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Visiting from Washington

Hello guys! My partner and I are visiting from Seattle and were wondering what are the must-eat places in SF. One thing to take note is that the dress code is casual. Thanks!

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  1. Casual dress should not be a problem :-), see http://chowhound.chow.com/topics/967805

    It would be helpful for us to know a few things. What types of food do you like/dislike (naming your favorite places in Seattle would be helpful too), where are you staying, for how long? Any evening plans/day activities you'll need to pair with a closeby meal?

    12 Replies
    1. re: hyperbowler

      I really would like to try things that SF does better than Seattle or things that Seattle lacks. I will be staying at the Intercontinental for two nights and three days. There really isn't an itenerary, pretty much free flow and when I say casual... I mean shorts and sweats. =P I'm looking for places that are chowhound-worthy like in Seattle, Paseo is the place to-go for food. Thanks!

      1. re: adeptation

        based on my experience living in Seattle (3 yrs), I would venture that SF does pasta, sushi, dim sum and high end (tasting menus) better than Seattle. Along those lines, you might try to hit some places like SPQR/ Flour & Water /Cotogna, Saru sushi (others may chime in with their own favorites here), Yank Sing, and (depending on budget) some place like Atelier Crenn, Benu or (lower budget, get in line at least 1 hr ahead if possible) State Bird Provisions.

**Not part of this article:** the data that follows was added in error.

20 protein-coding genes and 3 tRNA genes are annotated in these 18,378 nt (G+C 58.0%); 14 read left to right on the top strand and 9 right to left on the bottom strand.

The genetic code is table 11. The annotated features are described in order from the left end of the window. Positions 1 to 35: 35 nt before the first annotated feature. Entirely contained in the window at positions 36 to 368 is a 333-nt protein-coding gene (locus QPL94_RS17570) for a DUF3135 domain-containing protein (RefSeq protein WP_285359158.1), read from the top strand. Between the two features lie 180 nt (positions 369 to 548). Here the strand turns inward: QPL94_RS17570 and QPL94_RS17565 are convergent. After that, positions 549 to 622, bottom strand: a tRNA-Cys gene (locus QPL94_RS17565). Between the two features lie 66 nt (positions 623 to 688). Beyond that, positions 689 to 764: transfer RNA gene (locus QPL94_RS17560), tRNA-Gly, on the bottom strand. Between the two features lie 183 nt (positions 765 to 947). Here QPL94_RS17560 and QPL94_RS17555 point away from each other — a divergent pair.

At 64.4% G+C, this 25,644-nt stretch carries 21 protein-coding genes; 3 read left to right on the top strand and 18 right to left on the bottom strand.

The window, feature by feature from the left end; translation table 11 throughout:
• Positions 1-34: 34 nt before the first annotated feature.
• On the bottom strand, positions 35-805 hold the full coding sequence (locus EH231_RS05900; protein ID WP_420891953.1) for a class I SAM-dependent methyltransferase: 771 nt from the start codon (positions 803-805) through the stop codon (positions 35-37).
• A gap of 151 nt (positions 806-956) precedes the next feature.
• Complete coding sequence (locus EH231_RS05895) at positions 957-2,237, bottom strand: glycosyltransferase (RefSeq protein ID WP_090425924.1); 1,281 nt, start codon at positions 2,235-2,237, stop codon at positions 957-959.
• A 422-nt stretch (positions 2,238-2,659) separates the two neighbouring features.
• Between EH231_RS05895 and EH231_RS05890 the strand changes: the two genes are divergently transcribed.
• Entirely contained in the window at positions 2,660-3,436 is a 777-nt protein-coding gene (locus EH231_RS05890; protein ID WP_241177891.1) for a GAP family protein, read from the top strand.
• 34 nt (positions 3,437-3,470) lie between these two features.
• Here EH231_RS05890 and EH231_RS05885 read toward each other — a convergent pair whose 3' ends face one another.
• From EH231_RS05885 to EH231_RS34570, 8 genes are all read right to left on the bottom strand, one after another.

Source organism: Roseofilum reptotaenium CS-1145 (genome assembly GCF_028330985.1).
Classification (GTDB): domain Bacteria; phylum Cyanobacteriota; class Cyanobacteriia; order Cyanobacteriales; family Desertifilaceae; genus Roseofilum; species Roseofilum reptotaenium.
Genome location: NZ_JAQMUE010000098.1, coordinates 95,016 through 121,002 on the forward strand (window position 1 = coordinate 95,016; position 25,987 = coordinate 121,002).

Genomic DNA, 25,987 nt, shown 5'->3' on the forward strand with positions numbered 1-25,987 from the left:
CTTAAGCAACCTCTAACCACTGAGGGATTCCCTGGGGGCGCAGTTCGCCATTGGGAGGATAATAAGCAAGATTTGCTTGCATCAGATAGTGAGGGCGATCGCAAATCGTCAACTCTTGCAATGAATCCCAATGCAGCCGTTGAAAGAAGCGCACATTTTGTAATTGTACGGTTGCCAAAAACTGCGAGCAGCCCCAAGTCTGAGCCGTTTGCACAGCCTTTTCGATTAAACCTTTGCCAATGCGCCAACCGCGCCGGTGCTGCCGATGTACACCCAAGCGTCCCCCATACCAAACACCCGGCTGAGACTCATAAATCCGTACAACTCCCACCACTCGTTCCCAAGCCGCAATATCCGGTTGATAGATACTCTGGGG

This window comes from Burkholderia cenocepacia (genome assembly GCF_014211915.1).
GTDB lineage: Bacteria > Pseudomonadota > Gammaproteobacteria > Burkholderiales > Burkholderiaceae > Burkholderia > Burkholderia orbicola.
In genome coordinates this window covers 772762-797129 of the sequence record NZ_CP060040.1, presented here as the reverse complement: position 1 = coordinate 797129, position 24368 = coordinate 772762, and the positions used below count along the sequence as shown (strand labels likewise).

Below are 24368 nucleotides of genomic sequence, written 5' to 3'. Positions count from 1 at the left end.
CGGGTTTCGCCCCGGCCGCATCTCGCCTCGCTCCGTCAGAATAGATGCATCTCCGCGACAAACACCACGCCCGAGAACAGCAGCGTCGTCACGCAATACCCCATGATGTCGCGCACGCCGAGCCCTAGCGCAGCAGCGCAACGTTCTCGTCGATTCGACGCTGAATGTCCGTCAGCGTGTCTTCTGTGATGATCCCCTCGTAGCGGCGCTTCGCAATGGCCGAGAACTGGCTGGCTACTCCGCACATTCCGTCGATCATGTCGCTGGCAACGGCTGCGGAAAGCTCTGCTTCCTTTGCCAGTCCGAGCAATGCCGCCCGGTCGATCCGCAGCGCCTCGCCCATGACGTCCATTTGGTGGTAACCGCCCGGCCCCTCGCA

1. re: barleywino

          Don't forget specialty/artisan foods! (bakeries, ice cream etc.)

          1. re: goldangl95

            i defer to your expertise! Seattle does have great gelato. Haven't explored bakeries in SF enough to comment. Charcuterie is also strong in Seattle, burgers, pizza etc. Local cheeses are strong in SF of course, and chocolate. I would have to give Seattle the edge on cocktails.

            1. re: barleywino

              I'll list here again =) There's a lot more than what I listed (I would also defend our cocktail scene, but I'm a little behind the times with so many popping up every week).

              Bakeries:
              B Patisserie
              Knead
              Craftsman + Wolves
              Tartine

              Ice Cream:
              Bi-rite
              Humphrey Slocombe
              Mr. & Mrs. Miscellaneous

              1. re: goldangl95

                I must be alone in having been underwhelmed by B Patisserie. Everything was good, but nothing blew me away, IMHO. I'd give the nod to Craftsman and Wolves.